Occupational safety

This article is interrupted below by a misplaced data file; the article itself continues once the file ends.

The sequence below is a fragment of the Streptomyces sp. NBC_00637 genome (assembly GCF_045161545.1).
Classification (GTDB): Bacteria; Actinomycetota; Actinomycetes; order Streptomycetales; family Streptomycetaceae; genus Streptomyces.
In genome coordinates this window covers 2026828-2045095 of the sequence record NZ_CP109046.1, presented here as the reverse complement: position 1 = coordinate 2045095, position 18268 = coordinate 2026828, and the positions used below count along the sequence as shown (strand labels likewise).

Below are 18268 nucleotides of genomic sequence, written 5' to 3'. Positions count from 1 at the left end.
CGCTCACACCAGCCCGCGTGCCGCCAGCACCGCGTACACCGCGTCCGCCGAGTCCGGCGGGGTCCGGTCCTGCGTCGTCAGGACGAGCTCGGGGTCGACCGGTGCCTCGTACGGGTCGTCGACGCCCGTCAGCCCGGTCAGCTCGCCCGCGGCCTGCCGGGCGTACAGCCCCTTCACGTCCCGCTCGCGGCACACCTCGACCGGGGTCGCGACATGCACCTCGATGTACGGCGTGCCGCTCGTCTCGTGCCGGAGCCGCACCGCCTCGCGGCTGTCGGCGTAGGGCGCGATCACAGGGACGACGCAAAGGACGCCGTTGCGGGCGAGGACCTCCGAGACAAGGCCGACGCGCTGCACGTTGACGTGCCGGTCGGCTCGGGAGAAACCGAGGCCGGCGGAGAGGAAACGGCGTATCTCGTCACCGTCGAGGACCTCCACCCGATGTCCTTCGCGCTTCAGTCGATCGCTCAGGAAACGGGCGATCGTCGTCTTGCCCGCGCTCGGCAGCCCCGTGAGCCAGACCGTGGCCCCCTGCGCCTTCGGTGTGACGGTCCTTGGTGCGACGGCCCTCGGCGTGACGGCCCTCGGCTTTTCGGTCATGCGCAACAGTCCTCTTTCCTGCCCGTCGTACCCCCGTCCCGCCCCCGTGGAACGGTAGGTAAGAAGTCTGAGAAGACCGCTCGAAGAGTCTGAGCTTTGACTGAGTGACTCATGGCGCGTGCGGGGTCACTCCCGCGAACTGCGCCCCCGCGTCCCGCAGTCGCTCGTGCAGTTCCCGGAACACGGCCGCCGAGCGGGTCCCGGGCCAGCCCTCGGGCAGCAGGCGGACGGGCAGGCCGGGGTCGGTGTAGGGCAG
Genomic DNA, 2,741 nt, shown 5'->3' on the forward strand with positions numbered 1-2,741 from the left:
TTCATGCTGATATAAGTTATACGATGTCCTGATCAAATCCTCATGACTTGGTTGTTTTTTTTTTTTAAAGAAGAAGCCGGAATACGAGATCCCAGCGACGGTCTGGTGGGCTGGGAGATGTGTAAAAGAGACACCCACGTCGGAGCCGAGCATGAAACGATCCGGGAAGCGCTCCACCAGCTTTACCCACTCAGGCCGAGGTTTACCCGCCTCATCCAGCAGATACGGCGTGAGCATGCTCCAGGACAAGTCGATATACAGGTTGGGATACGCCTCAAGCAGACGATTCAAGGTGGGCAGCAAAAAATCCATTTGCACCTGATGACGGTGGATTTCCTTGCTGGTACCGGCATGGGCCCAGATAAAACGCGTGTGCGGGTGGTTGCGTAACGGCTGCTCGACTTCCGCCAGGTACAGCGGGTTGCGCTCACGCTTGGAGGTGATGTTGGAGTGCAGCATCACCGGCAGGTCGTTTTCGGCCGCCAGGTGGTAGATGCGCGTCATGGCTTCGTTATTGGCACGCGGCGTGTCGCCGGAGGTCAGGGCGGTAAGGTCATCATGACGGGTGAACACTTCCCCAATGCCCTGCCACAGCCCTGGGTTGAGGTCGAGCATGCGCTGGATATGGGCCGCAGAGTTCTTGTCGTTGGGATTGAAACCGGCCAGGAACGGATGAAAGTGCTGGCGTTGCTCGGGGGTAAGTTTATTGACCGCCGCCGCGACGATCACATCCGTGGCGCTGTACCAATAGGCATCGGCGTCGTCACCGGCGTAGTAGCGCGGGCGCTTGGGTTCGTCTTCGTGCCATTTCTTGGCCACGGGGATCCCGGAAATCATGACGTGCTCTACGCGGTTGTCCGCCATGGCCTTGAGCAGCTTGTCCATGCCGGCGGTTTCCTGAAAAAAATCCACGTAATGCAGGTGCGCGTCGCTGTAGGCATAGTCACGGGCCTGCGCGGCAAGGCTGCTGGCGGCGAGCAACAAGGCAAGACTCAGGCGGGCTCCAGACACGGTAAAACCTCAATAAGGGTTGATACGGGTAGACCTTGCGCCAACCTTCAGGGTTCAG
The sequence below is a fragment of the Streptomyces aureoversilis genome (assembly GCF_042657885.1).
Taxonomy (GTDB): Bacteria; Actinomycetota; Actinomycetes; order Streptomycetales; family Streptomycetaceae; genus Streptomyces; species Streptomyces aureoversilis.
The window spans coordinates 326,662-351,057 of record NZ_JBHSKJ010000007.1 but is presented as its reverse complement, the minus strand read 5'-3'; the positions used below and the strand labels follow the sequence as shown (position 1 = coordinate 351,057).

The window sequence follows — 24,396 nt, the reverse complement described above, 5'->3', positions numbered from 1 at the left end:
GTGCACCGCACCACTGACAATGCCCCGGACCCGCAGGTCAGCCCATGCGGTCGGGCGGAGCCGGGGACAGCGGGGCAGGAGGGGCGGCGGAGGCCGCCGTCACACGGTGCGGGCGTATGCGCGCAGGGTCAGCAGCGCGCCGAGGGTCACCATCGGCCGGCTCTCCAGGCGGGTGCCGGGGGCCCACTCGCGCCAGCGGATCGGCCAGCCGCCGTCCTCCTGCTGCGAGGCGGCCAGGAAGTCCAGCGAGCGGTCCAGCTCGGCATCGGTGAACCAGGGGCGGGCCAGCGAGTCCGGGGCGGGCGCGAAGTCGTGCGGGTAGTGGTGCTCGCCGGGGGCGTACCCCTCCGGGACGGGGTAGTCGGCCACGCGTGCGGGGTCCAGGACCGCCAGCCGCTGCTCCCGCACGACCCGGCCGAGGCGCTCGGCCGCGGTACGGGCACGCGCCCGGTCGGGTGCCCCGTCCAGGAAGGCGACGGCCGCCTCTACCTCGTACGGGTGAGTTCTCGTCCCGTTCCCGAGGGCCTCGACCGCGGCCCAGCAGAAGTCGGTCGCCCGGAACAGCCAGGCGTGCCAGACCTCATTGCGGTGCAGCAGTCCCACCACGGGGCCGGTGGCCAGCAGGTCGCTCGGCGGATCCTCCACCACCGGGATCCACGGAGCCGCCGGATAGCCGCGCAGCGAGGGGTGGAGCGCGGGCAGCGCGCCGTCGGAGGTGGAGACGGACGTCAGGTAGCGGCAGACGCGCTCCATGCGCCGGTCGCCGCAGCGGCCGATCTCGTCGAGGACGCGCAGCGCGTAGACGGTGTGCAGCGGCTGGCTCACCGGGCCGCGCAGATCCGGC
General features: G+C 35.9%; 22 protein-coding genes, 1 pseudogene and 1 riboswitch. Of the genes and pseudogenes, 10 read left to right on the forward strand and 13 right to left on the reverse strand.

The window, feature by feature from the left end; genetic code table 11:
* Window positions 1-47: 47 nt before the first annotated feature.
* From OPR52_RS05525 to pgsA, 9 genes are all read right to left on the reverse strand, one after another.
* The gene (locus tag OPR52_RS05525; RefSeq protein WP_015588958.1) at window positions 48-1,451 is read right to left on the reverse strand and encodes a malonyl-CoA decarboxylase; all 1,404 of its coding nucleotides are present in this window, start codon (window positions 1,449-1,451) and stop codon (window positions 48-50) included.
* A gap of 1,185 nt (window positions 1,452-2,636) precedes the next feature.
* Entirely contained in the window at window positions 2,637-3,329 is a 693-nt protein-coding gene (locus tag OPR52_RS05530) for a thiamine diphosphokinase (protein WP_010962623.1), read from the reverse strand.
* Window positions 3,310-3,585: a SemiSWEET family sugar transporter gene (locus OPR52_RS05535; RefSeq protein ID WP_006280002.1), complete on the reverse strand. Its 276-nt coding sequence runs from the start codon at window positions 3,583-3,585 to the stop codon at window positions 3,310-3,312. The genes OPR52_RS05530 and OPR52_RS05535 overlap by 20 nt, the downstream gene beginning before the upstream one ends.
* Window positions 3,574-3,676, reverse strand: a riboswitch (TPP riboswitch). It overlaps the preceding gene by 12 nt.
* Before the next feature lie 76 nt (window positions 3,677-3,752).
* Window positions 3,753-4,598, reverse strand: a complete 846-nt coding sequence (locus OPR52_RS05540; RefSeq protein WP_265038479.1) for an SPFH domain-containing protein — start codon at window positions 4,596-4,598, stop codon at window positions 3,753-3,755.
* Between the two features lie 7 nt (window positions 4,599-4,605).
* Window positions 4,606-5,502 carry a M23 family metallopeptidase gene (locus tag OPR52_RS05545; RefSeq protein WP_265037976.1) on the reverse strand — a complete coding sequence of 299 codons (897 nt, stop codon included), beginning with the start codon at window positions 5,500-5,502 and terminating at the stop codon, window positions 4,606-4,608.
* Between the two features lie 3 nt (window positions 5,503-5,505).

Paracetrix, a new tablet that relieves headaches is being manufactured by the company as the newest addition to the line of medicine that it manufactures. As a pain reliever, Paracetrix contains the chemicals that are used to produce paracetamol tablets.  One such chemical is Acetic Anhydride which is one of the main raw materials used for the production of paracetamol. As the occupational physician, it is a duty to inform the Management and the employees as to how the work environment can remain safe, healthy, and conducive to working despite the presence of a harmful chemical. Handling of chemicals and use of the same in the workplace is a serious health and safety issue that should be considered by Management when it plans the operations of its business. Hence, manufacture itself should not be the concern of the Company, but how the process can possibly affect the health and safety of the workers that it will employ.It is noteworthy that “the process for controlling chemicals requires the integration of a number of elements: the provision of information, an assessment of the risks to health, the control of exposure and an assessment of whether monitoring and health surveillance are required” (“Occupational Hazard Information Sheet: Chemicals”, 2008). As Acetic Anhydride is considered as harmful, it is necessary to take into consideration the safety of workers employed by the company who will be tasked to handle this form of chemical. It is likewise important to point out the harmful effects that exposure to Acetic anhydride can cause in order for management and the workers to appreciate the value of ensuring safety in the workplace. Further, in the process, it is also necessary to point out the measures that both management and the employees can take in order for them to secure their safety.As a harmful chemical, Acetic Anhydride should always be handled with care. If this chemical is handled without much thought and preparation, it can be detrimental to the safety of the workers of the company. As like any other chemicals, if the same is not properly controlled, “the effects on health and associated costs can be quite significant” (Chemicals: Goggles, 2008). Exposure to Acetic Anhydride can adversely affect one’s health in many ways. For instance, it has been reported that severe exposure to Acetic Anhydride can cause respiratory problems that can eventually lead to more serious diseases. “Exposure to chemical substances can cause adverse effects on the respiratory system, which consists of the nasal passages, pharynx, trachea, bronchi, and lungs. Respiratory toxicity can include a variety of acute and chronic pulmonary conditions, including local irritation, bronchitis, pulmonary edema, emphysema, and cancer”(“Respiratory Toxicants, 2005). Further, improper handling of Acetic Anhydride can cause irritation to the eyes and to skin. To bolster the stance that exposure to Acetic Anhydride can be detrimental to one’s health, and to point out the need to make sure that workers handling this chemical should be protected, it has been pointed out thatExposure to acetic anhydride in either the liquid or vapor form causes severe irritation of the eyes, skin, and mucous membranes in humans. The vapor of this substance is reported to be irritating even at a concentration as low as 0.09 ppm. Workers exposed to concentrations of acetic anhydride that were higher than 5 ppm experienced acute eye and upper respiratory tract irritation; their symptoms included severe eye pain and difficult breathing. Inhalation of high but unspecified concentrations of this substance can cause bronchospasm and ulceration of the nasal mucosa (“Occupational Safety And Health Guideline For Acetic Anhydride” citing Proctor, Hughes, And Fischman,1996).Hence, it is important to bear in mind that a simple healthy worker can later on acquire severe pulmonary conditions due to prolonged exposure to Acetic Anhydride. Management should likewise take note of this reality as it is part of the social responsibility of Management to make sure that their workers have a healthy environment. “The matter of business responsibility requires some basic rethinking. Yes, we should expect and demand that corporate executives maintain high ethical standards and be accountable to the community for the consequences of their actions” (Korten, 1996). Fair working conditions does not simply mean the receipt of fair wages, rather the same extends to the right to work at safe and secure workplace. The health and safety of the worker should be an important concern on the part of the Company.In this regard, it is worthy to point out that firstly, the Management should be informed of these effects in order for them to be able to cooperate in disseminating this valuable information to their own workers. Even if this duty primordially belongs to the occupational physician, Management should likewise give their share. It is advanced that protecting the health and safety of workers can begin the moment the workers that will be tasked in the manufacture of the tablet using Acetic Anhydride are assigned to that type of work by the Company. The workers should be subjected to an examination before they are formally assigned to work that entails exposure to Acetic Anhydride. This type of medical evaluation is recommended for purposes of measuring and evaluating the worker’s fitness to be assigned in a type of work that would require said worker to be exposed to chemicals. Likewise, this medical evaluation will help the occupational physician assess and discover existing medical conditions that the worker may have, and which may possibly be aggravated by the worker’s exposure to acetic hydride or other chemicals for that matter (“Occupational Safety and Health Guideline for Acetic Anhydride”, 1996). This is considered as an initial step in order to ensure the safety and promote the health of the workers of the Company.While at work where they are exposed to Acetic Anhydride, the Company should make sure that they issue protective clothing to their workers. The usual materials used to make everyday clothing are not enough protection to the workers. It must be taken note of that the following materials for clothing have been suggested for use in protective clothing that can be worn by Company workers who will be exposed to Acetic Anhydride for around four (4) to eight (8) hours: butyl rubber and Teflon. Polyvinyl chloride, nitrile rubber, Viton, and natural rubber, as all have demonstrated poor resistance to permeation by acetic anhydride (“Occupational Safety and Health Guideline for Acetic Anhydride”, 1996). If the workers are provided with protective clothing, it will be easy for them to move about and perform their work since they are protected from the chemicals.In addition to protective body clothing, the workers should also be made to wear protective goggles. As mentioned earlier, exposure to Acetic Anhydride can likewise cause eye irritation. Hence, the Management should make sure that they eyes of its workers are protected while they are performing their work and duties. “Safety goggles protect the eyes, eye sockets, and the facial area immediately surrounding the eyes from a variety of chemical hazards. Goggles form a protective seal around the eyes, preventing objects or liquids from entering under or around the goggles” (“Chemicals: Goggles”). If the workers are made to wear goggles, their eyes will be protected from possible intrusion of Acetic Anhydride components. This will also help the workers to concentrate on their work as they will no longer have to worry about their eyes being irritated by the chemicals that they are exposed to. ”Eyewash fountains and emergency showers should be available within the immediate work area whenever the potential exists foreye or skin contact with acetic anhydride” (“Occupational Safety and Health Guideline for Acetic Anhydride”, 1996).In addition to this, the Company may also require the workers to wear respirators when it comes to prolonged or extended exposure to Acetic Anhydride. In this regard, they will be protected from the chemical. In connection to this, the Company should likewise consider having a respiratory protection program for the benefit of its workers. The implementation of this kind of program within the Company will be advantageous to the workers as the “prolonged exposure to respiratory toxicants can cause structural damage to the lungs, resulting in chronic diseases such as pulmonary fibrosis, emphysema, and cancer. Pulmonary fibrosis is a serious lung disease in which airways become restricted or inflamed, leading to difficulty in breathing” (“Respiratory Toxicants:, 2005). The Company should likewise install fume hoods in the laboratory to decrease the exposure of workers to chemical fumes. “Laboratory fume hoods are the most common local exhaust ventilation devices found in the laboratory.  Fume hoods are used to prevent hazardous, offensive, or flammable gases and vapors from mixing with the general room air” (“Handling Chemicals”, 2006). Through the installation of the fume hoods, the air in the workplace will be less contaminated with the components of the chemicals. It is likewise part of occupational safety to make sure that chemicals are disposed of properly. Of course, occupational risks do not only take place while the workers are in the actual performance of work. They will likewise be exposed to harm and danger if the chemicals are left lying around the workplace and are not stored or disposed of properly after they are put to use. It is noteworthy that containers where the chemicals were once placed still has remnants of the chemicals, and hence, they can still be considered as harmful. “Containers of acetic anhydride should be protected from physical damage and should be separated from water, alcohols, strong oxidizers, chromic acid, amines, strong caustics, heat, sparks, and open flame. Because containers that formerly contained acetic anhydride may still hold product residues, they should be handled appropriately” (“Occupational Safety and Health Guideline for Acetic Anhydride”, 1996).In this regard, the Company should instruct its workers to properly handle, not only the chemicals that will be actually used in the actual production of the tablets, but also the chemicals that will no longer be used together with the containers that have been previously used for purposes of storing the chemicals. “Containers of acetic anhydride may explode in the heat of the fire and should be moved from the fire area if it is possible to do so safely. If this is not possible, cool containers from the sides with water until well after the fire is out” (“Occupational Safety and Health Guideline for Acetic Anhydride”, 1996). Additionally, markers and labels should be placed on containers in order to easily store them. The way the chemicals are stored also has an impact in promoting the safety of workers and in making the workplace a conducive place for the performance of work. In this regard, it is suggested that “laboratories should minimize chemical storage to only those chemicals which will be actively used.  Laboratory doors should remain closed at all times” (“Chemical Safety”).The safety of the workers can likewise be promoted by reminding them that they too, have a responsibility of ensuring their safety at work. In line with this, they should be reminded that eating and drinking should never be done in the work place due to its possible contamination with Acetic Anhydride. Additionally, the Management should make effort in educating the workers about hygiene in the workplace as the same can actually help promote the safety and health of the workers. In this regard, they should always be reminded to soap and wash their hands before and after they perform their work. More importantly, they should wash and clean their hands if they will be eating, going to the bathroom or touching their eyes or faces after they have been to the workplace. This should be considered as important as contact of the skin with Acetic Anhydride can have delayed burning reactions, and the same can likewise cause dermatitis in the long term sense.The workers should also be instructed to dispose of pieces of clothing that have been in contact with the chemical. They may not me mindful that exposure of the things that they have worn inside the laboratory can still cause them harm if they don’t take preventive measures. For instance, disposable gloves that have been splashed with chemicals should be replaced instantly in order to decrease possible exposure that may be caused by the creation of pinholes. If non-disposable gloves had been used, the same should be cleansed and rinsed thoroughly before the same is kept and stored (“Laboratory Safety Incidents: Chemical Exposures and Burns”, 2004). The foregoing is both a duty on the part of Management and on the part of workers. The Management should take a strong hand in reminding them of the safety measures and in making sure that safety policies are instilled on the workers and are implemented by them.In summary, the use of Acetic Anhydride in the manufacture of Paracetrix requires the Company to evaluate how the same can possibly affect the health and safety of the workers that it will employ for the production of the drug concerned. It is noteworthy that Management should take precautionary measures in order to ensure that their workers will not acquire illnesses and diseases due to their exposure to the chemical concerned. It is a social responsibility of companies to take into consideration not only the flow of revenue, but also the safety of their employees. In this regard, the Company should exert effort in educating their workers on the measures that can be taken in order for them to protect themselves. Additionally, the Company should remind the workers to always wear protective clothing and goggles while they are in the laboratory. Further, the Company should install equipment like respirators and laboratory fume loops in order to make sure that the employees are safe while they are in the performance of their work. REFERENCECurry, M. Business Ethics Article – Ethics in the Workplace, Retrieved on 10 October 2008 from http://www.business-marketing.com/store/article-businessethics.htmlHay, B., Stavins, R. and Vietor, R 2005, Environmental Protection and the Social Responsibility of Firms: Perspectives from Law, Economics, and Business, Resources for the Future.Houck, J. and Williams, O 1996, Is the Good Corporation Dead?: Social Responsibility in a Global Economy, Rowman & Littlefield.Kaye, S 2007, About Business Climate,  Retrieved May 13 2008 from http://www.businessclimate.com.au/content/view/49/60/Korten, D 1996, Limits To The Social Responsibility Of Business, PCDForum Article No. 19, June 1, 1996Kotler, P. and Lee, N 2005, Corporate Social Responsibility: Doing the Most Good for Your Company and Your Cause, John Wiley and SonsWarrell, H 2008, Social Awareness urged on companies, Third Sector UK, Retrieved on 9 October 2008 from http://thirdsector.co.uk/News/login/776826/Laboratory Safety Incidents: Chemical Exposures and Burns 2004, AIHA, Retrieved on 10 October 2008 from http://www2.umdnj.edu/eohssweb/aiha/accidents/chemicalexposure.htmChemical Safety, Boston University and Boston Medical Center Office of Research Compliance, Retrieved on 9 October 2008 from http://www.bu.edu/research/compliance/oehs/research-safety/chemical-safety/sops/hs.shtmlParacetamol Manufacture Review, Paracetamol Information Centre, Retrieved on 10 October 2008 from http://www.pharmweb.net/pwmirror/pwy/paracetamol/pharmwebpicg.htmlChemicals: Goggles, U.S. Department of Labor, Retrieved on 9 October 2008 from http://www.osha.gov/SLTC/etools/eyeandface/ppe/goggles3.htmlChemical Identifiers, Cameo Identifiers, Retrieved on 10 October 2008 from http://cameochemicals.noaa.gov/chemical/17140Rights vs. Responsibilities 2008, Retrieved on 9 October 2008 from http://www.vision.org/visionmedia/article.aspx?id=4750Business Ethics FAQ’s, Retrieved on 8 October 2008 from http://www.ethicscentre.ca/EN/resources/faq.cfmHandling of Chemicals, 2006, San Juan College, Retrieved on 8 October 2008 from http://www.sanjuancollege.edu/pages/600.aspOccupational Hazard Information Sheet: Chemicals 2008, University of Adelaide, Retrieved on 10 October 2008 from http://www.adelaide.edu.au/hr/ohs/hazmanagmt/hazinfo/chemicals.htmlRepiratory Toxicants 2005, Scorecard The Pollution Information Site, Retrieved on 10 October 2008 from http://www.scorecard.org/healtheffects/explanation.tcl?short_hazard_name=respOccupational Safety And Health Guideline For Acetic Anhydride 1996, US Department of Labor, Retrieved on 9 October 2008 from http://www.osha.gov/SLTC/healthguidelines/aceticanhydride/recognition.html